There’s so much questions and confusion around mental health and the services required for adults. With all the assumptions present and vocally rampant, it is dangerous to take each piece at face value without fully knowing and understanding the context behind the sensitive nature of mental health services for adults.
There are as many as one in five older adults that experience mental health concerns that are uncommon and unnatural part of aging. The most common of these mental health concerns are mood disorders or anxiety, such as depression. These mental health concerns typically respond to treatment in most cases. However, the sad truth is that older adults never receive or do not seek treatment or help that they critically need. If left untreated or undiagnosed, these mental health concerns create serious and critical implications for older adults as well as their loved ones.
We have compiled a few helpful facts about mental health services for adults that might help you gain more knowledge and understanding in order for you to be able to respond appropriately to situations.
Mental health problem is not normal and not part of aging
While most people observes this inaccurately but mental health problems can’t be associated to the normal part of aging. While most older adults experience a lot of losses, a sign that an older adult has a clinical depression is when deep sadness lingers. On the same context, an anxiety disorder is completely different from normal worries. Some facts below:
- Around six percent of older adults have depressive illnesses that can be diagnosed.
- One in four Americans adults have mental disorder during any year that can be diagnosed.
Mental health is equally important as physical health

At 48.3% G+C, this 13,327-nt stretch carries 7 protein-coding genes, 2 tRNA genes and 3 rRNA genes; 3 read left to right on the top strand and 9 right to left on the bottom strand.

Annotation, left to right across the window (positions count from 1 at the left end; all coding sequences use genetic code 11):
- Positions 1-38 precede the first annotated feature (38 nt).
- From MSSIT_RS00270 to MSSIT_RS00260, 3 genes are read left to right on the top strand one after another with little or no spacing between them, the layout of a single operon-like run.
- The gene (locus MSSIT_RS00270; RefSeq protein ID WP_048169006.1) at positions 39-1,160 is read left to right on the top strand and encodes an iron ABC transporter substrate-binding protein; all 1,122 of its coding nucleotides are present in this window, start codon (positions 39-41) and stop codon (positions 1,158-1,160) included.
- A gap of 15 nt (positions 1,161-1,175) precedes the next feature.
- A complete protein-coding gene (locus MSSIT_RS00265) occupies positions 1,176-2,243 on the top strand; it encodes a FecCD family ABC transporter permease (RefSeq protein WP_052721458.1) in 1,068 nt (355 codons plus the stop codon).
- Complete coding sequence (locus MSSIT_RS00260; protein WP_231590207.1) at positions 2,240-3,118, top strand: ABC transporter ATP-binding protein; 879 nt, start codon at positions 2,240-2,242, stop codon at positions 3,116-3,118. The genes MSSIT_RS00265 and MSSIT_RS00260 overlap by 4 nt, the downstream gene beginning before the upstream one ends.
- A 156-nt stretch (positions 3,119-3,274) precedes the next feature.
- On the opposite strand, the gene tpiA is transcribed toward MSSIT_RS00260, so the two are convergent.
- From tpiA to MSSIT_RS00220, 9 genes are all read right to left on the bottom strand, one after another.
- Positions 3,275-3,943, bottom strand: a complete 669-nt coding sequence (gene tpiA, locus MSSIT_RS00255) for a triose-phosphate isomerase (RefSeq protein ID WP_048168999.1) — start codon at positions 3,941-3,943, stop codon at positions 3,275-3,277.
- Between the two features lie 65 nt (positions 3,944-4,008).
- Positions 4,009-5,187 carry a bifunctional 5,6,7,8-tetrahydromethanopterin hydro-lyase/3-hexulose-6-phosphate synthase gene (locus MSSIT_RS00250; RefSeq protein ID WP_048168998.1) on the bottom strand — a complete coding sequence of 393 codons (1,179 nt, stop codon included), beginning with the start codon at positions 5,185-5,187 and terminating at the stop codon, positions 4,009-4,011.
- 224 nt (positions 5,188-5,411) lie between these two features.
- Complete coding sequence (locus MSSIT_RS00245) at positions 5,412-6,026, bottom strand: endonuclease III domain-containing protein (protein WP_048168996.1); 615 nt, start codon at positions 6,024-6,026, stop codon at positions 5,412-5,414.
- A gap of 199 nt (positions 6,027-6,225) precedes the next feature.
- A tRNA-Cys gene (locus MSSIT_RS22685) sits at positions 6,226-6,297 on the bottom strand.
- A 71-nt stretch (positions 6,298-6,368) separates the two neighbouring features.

A great mental health basically contributes to the overall great feeling of well-being. Just as you put a ton of importance of physical health to stay healthy and functioning, an untreated mental health disorder can definitely diminish your ability to function and can even lead to other concerns, such as poor quality of life, substance abuse, increased mortality. Moreover, research has proven that mental illness can contribute to the slow healing of physical illness.
Older adults that are healthy are more prone to grow, thrive and enjoy life
Exercising both your mind and body at the same time maintaining your social connections are definitely good for your mental health. Walking, reading and socializing are just among the activities that keep you live and enjoy life at any part of your age.
Regardless of your medical history, older adults are at risk for mental health problems
More mental health problems can appear late in life even though most older adults spend a lifetime managing chronic mental health illness. Parkinson’s disease, stroke, arthritis, cancer, or diabetes as well as some medications can lead to mental health deterioration. Even older adults without a history of any substance abuse may abuse drugs, alcohol or medication at a later part of their lives.
One of the major risks among adults is suicide
Today, the suicide rate is at a highest among older adults. A couple of facts below:
- The suicide attempts of older adults are far more lethal. There is one suicide for every four attempts for those aged 65 years old and above compared to the one suicide for every twenty attempts for all of the other age groups.
- The highest suicide rate is from those aged 85 years old and above and the second highest is from those aged 75 to 84.
The following symptoms may need a call for help:
- Sadness that is observed to be lasting more than 2 weeks
- Consistent worrying of regular issues, such as health, family and money
- Consistent difficulty of concentrating or focus or trouble sleeping
- Feeling confused even in familiar places or high frequency of trouble remembering things
- Taking more medication than prescribed or having more than one alcoholic drink a day
It is common to misdiagnose or avoid
- Only around fifty percent or around half of older adults who discuss their mental health issues receive appropriate and adequate treatment from physician
- About fifty percent of the time physical care physicians fail to diagnose depression
Older adults may not automatically have mental health problems but they have a unique need for mental health care
As mental health problem should not be naturally associated to aging, older adults have changing chemistry and bodies as well as changing family, relationships and friendships. Most of all, older adults go through different changes of living situations throughout their lifetime. All of these have an effect on their overall mental health and they all need to be considered in the treatment.